When I first became a parent some years ago a friend of mine offered these cautionary words: “kids are powerful.” Truer words were never spoken to me. Our sons and daughters have the power to inspire us to be responsible, caring, and tireless providers in what becomes a 24/7, decades-long commitment.
One of the most important ways we care about our kids is ensuring that they have the very best educational opportunities available to them. That is why we take such an interest in the schools our children may attend. We want them to be places where our sons and daughters will learn to read, to understand numerical relationships, to communicate effectively and to grow their talents. So it is good that we investigate the curricular and extra-curricular programs of the schools we are considering.
Our children no doubt think about such things too, although their scale of priorities seems to begin and end with who their friends are likely to be, what kind of social life they may enjoy, and how hard—or easy—school will be for them. Fortunately we who are parents have a longer and more life-informed view of what our children need when making decisions of such significance for their lives.
One of the least asked, but perhaps the most important questions parents should ask about school is this one: “who will be defining who my son, who my daughter is in this school?” Will it be the jocks, the social trend-setters, the intellects, the rich kids, the artsy crowd, the nerds or the disengaged? What will my child look like after being shaped in that mixing bowl of teenage conformity driven by peers who set the tone for teenage coolness, toughness or popularity? Who will define my child may seem to be a strange question to ask in looking for the right school, but it is a question that hits adolescents where they live in these formative years of their development.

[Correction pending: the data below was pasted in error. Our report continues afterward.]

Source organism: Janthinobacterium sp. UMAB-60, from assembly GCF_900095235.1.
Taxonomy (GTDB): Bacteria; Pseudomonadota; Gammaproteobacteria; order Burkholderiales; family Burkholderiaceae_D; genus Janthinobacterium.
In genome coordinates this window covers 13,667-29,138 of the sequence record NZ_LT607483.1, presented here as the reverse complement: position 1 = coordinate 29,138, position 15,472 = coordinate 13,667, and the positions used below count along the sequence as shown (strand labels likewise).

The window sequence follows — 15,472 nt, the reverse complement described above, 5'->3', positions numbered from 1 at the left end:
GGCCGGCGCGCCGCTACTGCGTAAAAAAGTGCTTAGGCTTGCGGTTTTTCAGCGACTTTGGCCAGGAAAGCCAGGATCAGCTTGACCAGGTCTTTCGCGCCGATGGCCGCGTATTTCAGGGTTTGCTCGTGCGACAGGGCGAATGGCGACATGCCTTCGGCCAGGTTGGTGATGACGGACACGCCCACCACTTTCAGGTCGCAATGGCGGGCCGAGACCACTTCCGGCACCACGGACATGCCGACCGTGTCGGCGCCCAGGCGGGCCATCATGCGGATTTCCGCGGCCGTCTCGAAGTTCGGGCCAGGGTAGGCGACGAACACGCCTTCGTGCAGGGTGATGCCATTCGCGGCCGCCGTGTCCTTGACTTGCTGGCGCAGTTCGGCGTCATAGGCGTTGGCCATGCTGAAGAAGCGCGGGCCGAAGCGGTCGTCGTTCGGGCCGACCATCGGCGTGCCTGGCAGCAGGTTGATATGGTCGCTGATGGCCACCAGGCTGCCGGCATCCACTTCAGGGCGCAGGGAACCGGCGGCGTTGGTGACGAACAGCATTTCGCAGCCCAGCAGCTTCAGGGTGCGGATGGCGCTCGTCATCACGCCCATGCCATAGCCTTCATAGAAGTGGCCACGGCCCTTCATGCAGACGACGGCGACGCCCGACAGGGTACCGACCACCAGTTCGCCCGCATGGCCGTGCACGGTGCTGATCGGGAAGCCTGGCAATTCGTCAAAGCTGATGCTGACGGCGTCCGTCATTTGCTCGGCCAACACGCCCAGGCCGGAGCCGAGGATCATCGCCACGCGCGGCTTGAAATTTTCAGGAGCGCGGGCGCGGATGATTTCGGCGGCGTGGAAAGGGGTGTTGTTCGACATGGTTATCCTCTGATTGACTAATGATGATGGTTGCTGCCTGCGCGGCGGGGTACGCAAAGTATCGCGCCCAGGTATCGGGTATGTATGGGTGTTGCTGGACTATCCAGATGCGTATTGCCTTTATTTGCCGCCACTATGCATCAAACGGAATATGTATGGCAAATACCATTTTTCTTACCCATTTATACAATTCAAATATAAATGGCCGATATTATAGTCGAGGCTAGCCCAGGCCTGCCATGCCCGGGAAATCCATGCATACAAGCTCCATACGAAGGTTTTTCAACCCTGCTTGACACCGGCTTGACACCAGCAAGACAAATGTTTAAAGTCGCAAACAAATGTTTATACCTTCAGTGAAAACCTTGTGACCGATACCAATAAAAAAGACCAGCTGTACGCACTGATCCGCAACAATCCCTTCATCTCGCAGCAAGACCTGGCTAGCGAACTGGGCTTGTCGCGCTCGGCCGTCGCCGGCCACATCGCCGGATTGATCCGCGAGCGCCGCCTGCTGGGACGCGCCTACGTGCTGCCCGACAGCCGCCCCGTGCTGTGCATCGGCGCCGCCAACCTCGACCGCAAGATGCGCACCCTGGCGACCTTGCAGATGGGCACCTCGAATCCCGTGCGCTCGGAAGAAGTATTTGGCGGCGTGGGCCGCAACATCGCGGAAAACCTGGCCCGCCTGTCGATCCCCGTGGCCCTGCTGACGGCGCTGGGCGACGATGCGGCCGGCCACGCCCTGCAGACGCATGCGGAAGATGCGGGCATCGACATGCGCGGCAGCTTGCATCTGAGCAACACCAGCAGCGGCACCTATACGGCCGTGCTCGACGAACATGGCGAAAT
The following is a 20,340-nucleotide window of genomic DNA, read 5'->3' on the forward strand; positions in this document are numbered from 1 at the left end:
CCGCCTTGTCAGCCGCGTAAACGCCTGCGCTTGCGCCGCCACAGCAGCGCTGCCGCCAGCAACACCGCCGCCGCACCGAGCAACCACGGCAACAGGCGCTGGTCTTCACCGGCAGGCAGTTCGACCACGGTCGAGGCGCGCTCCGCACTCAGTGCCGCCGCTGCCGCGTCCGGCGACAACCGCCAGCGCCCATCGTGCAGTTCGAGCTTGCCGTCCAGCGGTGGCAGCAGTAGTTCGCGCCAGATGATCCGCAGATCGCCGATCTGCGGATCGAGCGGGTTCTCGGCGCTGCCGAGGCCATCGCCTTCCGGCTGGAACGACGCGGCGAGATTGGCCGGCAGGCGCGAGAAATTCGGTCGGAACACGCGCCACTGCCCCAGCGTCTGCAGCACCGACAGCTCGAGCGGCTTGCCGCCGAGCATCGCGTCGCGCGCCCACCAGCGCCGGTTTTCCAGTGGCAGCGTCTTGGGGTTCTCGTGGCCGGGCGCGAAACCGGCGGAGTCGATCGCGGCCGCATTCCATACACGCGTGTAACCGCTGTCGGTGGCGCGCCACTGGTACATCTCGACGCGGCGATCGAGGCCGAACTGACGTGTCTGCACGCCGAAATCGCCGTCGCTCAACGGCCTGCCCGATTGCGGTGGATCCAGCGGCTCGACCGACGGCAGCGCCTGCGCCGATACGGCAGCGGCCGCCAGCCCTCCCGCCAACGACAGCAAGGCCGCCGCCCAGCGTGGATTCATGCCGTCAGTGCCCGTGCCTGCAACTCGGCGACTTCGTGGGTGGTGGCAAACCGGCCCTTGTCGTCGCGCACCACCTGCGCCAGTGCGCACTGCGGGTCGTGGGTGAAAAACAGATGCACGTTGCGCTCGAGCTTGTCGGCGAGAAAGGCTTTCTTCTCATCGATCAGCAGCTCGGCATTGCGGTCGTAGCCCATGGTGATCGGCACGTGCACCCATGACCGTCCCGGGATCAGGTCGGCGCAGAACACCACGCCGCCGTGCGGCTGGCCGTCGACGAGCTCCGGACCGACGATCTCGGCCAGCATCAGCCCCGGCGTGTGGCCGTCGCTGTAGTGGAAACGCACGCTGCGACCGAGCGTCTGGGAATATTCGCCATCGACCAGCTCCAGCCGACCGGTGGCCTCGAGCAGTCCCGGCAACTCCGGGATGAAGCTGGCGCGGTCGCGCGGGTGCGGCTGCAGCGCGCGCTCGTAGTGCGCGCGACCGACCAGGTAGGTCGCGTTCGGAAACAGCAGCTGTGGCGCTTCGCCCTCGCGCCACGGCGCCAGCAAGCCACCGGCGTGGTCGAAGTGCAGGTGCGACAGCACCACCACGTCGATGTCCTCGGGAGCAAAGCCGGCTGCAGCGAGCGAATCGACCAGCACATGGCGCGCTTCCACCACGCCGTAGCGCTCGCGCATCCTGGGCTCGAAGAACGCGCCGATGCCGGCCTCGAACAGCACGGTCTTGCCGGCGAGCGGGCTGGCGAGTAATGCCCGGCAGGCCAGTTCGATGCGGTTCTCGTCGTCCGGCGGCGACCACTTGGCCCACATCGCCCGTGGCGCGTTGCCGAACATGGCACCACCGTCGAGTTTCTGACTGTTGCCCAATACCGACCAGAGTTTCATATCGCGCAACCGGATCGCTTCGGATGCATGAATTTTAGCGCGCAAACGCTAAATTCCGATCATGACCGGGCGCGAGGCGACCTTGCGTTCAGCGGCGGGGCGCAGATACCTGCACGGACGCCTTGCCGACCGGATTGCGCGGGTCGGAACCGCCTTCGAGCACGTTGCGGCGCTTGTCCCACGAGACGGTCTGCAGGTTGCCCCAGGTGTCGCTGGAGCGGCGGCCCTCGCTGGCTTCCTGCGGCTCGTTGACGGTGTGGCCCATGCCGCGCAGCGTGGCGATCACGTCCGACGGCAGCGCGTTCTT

It is here that schools can serve to either keep our children connected to the values of family, home and faith or give them license to define themselves in the image and values of the prevailing social culture. As I think about the impact a smaller, faith and family-affirming school like Ascension has on adolescents I realize more and more how much our school culture helps students define themselves differently. Where the world tells them that appearance, popularity and self-promotion are the keys to success, we tell them it is ok to be bright, talented, and humble. When the world confirms for them that cheating is ok as long as you don’t get caught, we hold them to standards of integrity and accountability. And as much as our culture idolizes behaviors that are rude, self-serving and violent, we demand of them civility, service and self-control.
If it is true that adolescence is the time when we define who we are and what we will become, and if it is also true that young people take most of their cues from the people with whom they identify and associate, then the school they attend will make all the difference in charting their course into adulthood. We who are preparing young people for success in college and in life at Ascension Academy take seriously the larger role we play in helping them define themselves by providing them with a school culture where truthfulness and virtue, decency and faith, service and leadership is accepted and expected.
Kids are indeed “powerful.” And we who enjoy the blessings of their love and the care for their development hold the key in helping them mature and define themselves in ways that enhance the power of their minds, bodies and spirits. School choice may be the last and most far-reaching decision we will ever make for our kids. When you put it that way, parents are “powerful” too.
Posted on Apr 23
by William Summerhill